Rich Accessibility

Ok, I'll start with a confession.

I think accessibility issues have always been an abstract concept to me.

It usually was an afterthought, something that the usability folks dinged us for. You know the text wasn't dark enough or the font was too small. It seemed to me that every experience I had with accessibility was from the negative perspective.

You see, I love rich interfaces. I love visualizations. I enjoy pushing the envelope. Somehow in my mind I just saw accessibility and richness as mutually exclusive.

This all changed over the last two weeks. It happened almost the first time I met Victor Tsaran, Yahoo!'s Accessibility Evangelist/Manager. Victor is an incredibly bright engineer who happens to be non-sighted. If ever there was an evangelist and champion for accessibility, Victor is the man.

Victor does not come at accessibility from the negative aspect. Not at all. He approaches it with an enthusiasm, a sense of humor, and a challenge to create rich interfaces that are richly accessible.

Instead of just looking at the government mandates to comply to accessibility, what about accepting the challenge to create richer interfaces for those that need assistance? That is something that is tremendously exciting. Rich Accessibility. And there is movement afoot to make this much more possible.

The Challenge
Screen readers (one of the assistive technologies used for those without sight) parse in the page and break it down into sections, links, form controls, headers, etc. and allow the user to use shortcut keys to navigate the content. As it navigates the content the reader will use speech technology to read the content and provide as much contextual information as possible. For example, it can tell headers, links and controls from each other based on HTML markup. The speech is usually sped up considerably as the user gets proficient at understanding the speech at a high velocity. In fact, Victor can navigate most pages faster than a sighted user.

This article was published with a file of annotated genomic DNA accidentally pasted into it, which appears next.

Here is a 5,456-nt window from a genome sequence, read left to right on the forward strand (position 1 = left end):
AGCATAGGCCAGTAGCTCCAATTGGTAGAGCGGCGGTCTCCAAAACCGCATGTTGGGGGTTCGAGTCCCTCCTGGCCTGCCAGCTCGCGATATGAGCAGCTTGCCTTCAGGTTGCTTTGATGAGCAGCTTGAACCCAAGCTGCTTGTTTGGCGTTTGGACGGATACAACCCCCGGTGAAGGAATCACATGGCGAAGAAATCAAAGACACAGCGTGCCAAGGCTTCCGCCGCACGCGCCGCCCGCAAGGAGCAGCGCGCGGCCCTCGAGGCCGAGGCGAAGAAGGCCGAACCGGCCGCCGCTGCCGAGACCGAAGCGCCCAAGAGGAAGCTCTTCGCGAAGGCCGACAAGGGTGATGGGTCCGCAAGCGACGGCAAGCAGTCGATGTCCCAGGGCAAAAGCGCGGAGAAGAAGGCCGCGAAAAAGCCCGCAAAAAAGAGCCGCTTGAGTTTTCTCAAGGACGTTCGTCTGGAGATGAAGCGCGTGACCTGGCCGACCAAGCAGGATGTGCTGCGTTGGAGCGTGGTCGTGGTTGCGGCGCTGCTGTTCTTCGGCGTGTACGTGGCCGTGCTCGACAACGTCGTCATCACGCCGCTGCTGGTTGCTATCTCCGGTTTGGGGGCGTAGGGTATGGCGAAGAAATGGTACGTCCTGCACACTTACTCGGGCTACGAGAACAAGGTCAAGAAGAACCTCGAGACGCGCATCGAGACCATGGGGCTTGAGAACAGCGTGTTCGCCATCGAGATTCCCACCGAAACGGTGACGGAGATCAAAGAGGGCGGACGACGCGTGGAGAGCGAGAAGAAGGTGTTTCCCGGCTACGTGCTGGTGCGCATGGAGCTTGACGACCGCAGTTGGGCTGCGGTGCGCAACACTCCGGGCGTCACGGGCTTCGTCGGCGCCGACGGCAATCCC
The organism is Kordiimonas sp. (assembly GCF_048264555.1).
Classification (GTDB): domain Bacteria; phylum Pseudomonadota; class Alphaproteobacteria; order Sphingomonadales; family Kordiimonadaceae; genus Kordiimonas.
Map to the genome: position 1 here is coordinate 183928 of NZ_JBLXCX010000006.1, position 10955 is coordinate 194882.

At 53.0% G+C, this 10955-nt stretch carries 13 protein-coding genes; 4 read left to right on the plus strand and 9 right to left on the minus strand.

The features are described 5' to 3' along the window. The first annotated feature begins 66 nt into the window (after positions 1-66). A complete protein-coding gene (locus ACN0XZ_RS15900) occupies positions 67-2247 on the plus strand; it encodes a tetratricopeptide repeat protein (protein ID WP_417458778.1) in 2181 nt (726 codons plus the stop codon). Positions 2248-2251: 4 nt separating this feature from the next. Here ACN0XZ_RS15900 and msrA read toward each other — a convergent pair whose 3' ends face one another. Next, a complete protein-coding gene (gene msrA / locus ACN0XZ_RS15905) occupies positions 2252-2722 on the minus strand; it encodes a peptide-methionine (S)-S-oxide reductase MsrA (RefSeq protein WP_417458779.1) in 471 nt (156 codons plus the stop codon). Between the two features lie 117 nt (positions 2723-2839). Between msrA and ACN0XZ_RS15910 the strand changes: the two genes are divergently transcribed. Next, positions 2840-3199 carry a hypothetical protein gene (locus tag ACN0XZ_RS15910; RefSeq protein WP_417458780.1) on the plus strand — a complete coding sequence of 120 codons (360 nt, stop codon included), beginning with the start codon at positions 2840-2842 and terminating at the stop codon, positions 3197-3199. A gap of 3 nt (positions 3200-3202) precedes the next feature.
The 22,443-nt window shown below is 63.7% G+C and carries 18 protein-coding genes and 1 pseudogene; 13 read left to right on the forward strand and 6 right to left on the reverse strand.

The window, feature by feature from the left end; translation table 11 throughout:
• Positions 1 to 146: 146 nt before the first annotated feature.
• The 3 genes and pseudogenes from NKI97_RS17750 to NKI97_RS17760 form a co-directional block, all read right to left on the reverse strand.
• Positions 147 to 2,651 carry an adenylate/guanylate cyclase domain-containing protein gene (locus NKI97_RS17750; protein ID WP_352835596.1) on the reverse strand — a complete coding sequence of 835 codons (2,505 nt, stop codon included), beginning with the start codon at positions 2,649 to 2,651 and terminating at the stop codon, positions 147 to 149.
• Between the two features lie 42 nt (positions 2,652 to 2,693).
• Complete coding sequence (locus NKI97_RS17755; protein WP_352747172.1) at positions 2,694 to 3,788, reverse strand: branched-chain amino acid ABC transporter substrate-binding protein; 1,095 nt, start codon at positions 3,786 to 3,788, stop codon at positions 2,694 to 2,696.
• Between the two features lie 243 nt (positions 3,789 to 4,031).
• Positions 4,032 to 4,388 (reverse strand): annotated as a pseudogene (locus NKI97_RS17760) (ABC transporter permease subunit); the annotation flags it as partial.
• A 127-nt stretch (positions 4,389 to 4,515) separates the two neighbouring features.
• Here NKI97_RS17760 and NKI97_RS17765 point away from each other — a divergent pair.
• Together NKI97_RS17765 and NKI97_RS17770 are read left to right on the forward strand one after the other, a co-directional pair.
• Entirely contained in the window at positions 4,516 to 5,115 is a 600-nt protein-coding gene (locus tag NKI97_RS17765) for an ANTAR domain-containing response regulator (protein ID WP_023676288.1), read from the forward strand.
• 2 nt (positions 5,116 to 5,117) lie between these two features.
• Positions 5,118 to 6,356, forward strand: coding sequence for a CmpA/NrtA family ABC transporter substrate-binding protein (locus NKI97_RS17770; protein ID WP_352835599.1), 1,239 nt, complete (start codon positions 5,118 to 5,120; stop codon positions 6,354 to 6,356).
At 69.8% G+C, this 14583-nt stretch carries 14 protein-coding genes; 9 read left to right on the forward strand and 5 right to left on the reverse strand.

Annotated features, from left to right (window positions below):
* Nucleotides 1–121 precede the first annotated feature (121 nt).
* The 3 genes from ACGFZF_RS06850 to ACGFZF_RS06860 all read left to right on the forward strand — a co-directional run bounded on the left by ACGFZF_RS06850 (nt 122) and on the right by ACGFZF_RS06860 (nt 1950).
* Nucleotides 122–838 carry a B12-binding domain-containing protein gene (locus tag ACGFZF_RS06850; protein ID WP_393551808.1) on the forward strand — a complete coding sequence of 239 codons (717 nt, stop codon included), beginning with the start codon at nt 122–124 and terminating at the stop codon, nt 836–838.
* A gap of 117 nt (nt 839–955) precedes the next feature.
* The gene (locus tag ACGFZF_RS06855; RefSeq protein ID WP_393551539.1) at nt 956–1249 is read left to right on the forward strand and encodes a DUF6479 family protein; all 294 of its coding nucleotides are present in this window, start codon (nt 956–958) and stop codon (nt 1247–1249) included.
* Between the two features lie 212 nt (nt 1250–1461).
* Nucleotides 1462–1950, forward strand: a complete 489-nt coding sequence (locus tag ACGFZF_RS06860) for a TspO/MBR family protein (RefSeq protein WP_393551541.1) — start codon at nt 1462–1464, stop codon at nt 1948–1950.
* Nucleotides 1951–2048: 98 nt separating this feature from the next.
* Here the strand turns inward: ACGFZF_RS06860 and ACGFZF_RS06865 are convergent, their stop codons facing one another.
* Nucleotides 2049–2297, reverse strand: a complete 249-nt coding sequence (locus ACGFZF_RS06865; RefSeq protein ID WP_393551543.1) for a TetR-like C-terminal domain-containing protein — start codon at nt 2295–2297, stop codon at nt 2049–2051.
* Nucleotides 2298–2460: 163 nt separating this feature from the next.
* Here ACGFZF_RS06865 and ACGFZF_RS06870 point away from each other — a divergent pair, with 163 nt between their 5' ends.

But with rich DHTML and Ajax techniques the screen readers comfortable world of page refresh and static page content goes away. What happens when content is updated dynamically? What about the lack of keyboard navigation of the custom DHMTL controls that is critical to being able to explore a rich interface? What about only supporting certain features with the mouse (e.g., drag and drop being the only avenue to perform certain tasks?)

Fortunately a lot is happening in the world of web accessibility. IBM recently donated a large amount of open source code to Mozilla to support accessibility (BTW, IE is on the game too). Ways to mark up HTML (and thus components) in a rich manner to cue screen readers that I have navigated to a tree control and its 3rd node out of 5 is currently open and has the name MyFile. And of course techniques for moving keyboard focus around. IBM, Mozilla and the screen reader companies (JAWS and Windows Eyes) are working together to make it possible to fully describe a rich interface to a non-sighted user and allow them to have a rich experience on the web.

This is an exciting time to be designing for the web! The promise is that we can design for richness for all users.

Learn about the current state of accessibility on the web or for fun try out the Firefox Screen Reader Emulator Extension. Finally, read Nate Koechley's blog, Yahoo!'s longtime champion for accessibility.